If you can plan ahead well enough, it’s wiser to have the baby before the breast implants. After feeding a baby for several months or a year or so, many women notice a little shrinkage and sagging in their breasts. So if no more babies are wanted, this is a good time to have breast implant surgery.
If you have already had breast augmentation done and are considering having a baby, the first thing to get clear is that most cosmetic surgeons agree that breast implants pose no risk whatever to having a normal pregnancy. And conversely, that a pregnancy poses no risk at all to the breast implants.
WHAT’S IN A BREAST?
Breast tissue consists of milk-producing sacs that connect to milk ducts, which converge at the nipples, about 20 to each nipple. Around these sacs and ducts is connective tissue that gives support, and fatty tissue that gives protection. In the nipples are nerve endings, sweat glands, muscle fibers and sebaceous glands.
During pregnancy, the breasts will change and enlarge as they prepare to make and store milk. But this happens independently of the presence of implants.
Breast implants are inserted in one of two places:
- Beneath the breast tissue and above the pectoral muscles; or
- Beneath the pectoral muscles and above the chest wall
Whichever place it is inserted, the breast implant does not interfere with the activity of the breast itself.
POSSIBLE EFFECTS FROM THE INCISION
The surgical procedure used to insert the breast implants is an issue separate from the simple presence of those implants. If silicone gel breast implants were inserted, the incision is usually under the breast or near the armpit and will not affect the milk-producing process. If saline implants were inserted, the incisions will have been smaller, and they may have been made at the aureola, the circular darkened area around the nipple.
In this case, depending on how the surgery was done, milk ducts or nerves may have been damaged or cut. This may have happened only on one side, or on both.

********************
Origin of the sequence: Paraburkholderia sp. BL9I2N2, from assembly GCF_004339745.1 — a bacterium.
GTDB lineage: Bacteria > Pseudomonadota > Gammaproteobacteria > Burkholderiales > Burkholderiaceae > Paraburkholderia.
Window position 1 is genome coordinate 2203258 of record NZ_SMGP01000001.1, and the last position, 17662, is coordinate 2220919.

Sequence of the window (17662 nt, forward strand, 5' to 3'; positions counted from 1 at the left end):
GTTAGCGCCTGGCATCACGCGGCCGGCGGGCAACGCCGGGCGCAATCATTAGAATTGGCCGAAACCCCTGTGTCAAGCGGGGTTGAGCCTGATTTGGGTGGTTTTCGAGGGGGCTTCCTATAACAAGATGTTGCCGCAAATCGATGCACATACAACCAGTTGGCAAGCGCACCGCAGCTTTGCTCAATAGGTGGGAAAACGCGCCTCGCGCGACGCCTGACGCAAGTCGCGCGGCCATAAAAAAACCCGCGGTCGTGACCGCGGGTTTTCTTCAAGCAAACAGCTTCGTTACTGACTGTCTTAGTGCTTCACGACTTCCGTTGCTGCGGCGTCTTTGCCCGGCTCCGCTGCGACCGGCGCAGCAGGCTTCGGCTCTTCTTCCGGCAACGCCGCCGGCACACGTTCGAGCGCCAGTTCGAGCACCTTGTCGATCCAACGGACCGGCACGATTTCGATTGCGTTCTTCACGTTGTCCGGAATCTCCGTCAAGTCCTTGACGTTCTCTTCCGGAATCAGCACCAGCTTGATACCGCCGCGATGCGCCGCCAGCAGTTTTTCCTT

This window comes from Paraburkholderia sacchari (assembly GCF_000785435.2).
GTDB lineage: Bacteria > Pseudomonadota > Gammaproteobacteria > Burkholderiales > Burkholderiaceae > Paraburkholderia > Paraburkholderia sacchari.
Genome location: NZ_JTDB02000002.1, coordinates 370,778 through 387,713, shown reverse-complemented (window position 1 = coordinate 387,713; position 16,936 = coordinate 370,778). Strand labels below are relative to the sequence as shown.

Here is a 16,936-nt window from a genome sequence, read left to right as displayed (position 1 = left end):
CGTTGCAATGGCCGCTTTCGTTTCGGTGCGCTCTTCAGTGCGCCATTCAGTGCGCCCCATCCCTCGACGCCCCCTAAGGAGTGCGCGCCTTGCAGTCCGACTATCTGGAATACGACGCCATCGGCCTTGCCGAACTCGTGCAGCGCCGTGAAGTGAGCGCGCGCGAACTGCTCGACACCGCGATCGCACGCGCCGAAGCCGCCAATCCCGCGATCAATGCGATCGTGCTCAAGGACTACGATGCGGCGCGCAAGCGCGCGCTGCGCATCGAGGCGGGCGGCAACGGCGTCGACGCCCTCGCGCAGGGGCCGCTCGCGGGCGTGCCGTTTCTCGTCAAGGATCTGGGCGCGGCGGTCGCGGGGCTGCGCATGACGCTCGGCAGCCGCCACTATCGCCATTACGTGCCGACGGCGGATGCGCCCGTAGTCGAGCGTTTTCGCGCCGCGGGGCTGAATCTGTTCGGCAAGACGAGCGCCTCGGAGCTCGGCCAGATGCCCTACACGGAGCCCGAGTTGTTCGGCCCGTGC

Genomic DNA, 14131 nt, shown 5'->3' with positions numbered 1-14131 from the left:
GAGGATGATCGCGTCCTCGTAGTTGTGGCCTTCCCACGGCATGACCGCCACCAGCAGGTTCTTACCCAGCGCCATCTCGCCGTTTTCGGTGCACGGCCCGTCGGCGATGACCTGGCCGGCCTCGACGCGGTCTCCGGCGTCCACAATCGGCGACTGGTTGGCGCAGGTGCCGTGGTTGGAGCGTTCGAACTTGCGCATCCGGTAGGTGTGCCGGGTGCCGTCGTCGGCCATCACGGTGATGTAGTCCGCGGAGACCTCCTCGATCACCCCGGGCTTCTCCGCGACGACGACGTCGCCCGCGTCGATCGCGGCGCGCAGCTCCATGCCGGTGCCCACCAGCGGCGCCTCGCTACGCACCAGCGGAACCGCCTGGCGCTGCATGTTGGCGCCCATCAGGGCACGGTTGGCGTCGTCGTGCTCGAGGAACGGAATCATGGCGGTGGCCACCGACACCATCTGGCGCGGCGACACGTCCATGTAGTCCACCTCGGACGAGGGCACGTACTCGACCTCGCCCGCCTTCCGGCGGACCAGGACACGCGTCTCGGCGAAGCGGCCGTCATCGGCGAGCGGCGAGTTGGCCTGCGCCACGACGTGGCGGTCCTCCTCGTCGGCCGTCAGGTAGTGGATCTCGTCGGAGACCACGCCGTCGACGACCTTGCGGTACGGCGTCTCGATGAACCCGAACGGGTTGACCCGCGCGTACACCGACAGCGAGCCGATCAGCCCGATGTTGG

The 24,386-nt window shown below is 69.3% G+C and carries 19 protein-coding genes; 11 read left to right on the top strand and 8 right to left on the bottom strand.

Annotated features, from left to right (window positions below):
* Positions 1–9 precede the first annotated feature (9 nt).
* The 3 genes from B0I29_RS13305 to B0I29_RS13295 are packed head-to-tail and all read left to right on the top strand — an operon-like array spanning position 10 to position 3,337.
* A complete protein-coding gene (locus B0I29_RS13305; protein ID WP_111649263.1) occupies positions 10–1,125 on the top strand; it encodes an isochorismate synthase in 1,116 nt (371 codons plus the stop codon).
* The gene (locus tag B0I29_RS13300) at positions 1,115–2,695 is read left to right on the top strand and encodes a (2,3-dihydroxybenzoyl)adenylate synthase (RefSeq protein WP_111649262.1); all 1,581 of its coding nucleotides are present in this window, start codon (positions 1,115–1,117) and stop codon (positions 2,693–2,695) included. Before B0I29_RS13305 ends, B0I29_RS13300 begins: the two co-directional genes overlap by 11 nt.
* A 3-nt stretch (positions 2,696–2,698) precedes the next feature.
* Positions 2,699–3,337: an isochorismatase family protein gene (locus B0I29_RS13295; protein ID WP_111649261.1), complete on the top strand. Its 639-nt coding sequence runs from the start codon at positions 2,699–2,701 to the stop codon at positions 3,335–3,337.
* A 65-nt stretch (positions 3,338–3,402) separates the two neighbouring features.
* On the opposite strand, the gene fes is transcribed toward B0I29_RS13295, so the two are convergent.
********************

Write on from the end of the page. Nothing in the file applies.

If milk ducts were interfered with, the flow of milk to the baby may be decreased. If nerves were affected, the nipple may be either extra sensitive, or less sensitive. If extra sensitive, discomfort may be experienced during nursing. If less sensitive, the milk may not let down when the infant starts to suckle and manual stimulation may be necessary to trigger it. Also, proper nerve function tells the brain to release hormones that promote milk production.
Every woman is different and every instance of surgery unique. So no flat generalizations can be made and in practice, you won’t know if or how your breasts have been affected until you start nursing the baby.
LEAKAGE OF SILICONE INTO MILK
There’s currently no evidence suggesting that silicone leaks into the breast milk. Nor is there evidence to confirm that it doesn’t. Mostly this is because not enough information has been gathered or analyzed yet. There are no methods yet for detecting silicone in breast milk.
However, if some silicone did leak into the milk, many say that it would not harm the baby, as silicone is similar to a substance that is sometimes used to decrease a baby’s stomach gas.
The chances are good that you can nurse your baby after breast implants have been inserted, but no firm predictions can be made. Close monitoring of the baby’s weight would be wise, to make sure enough milk is being produced. If necessary, you can supplement with formula.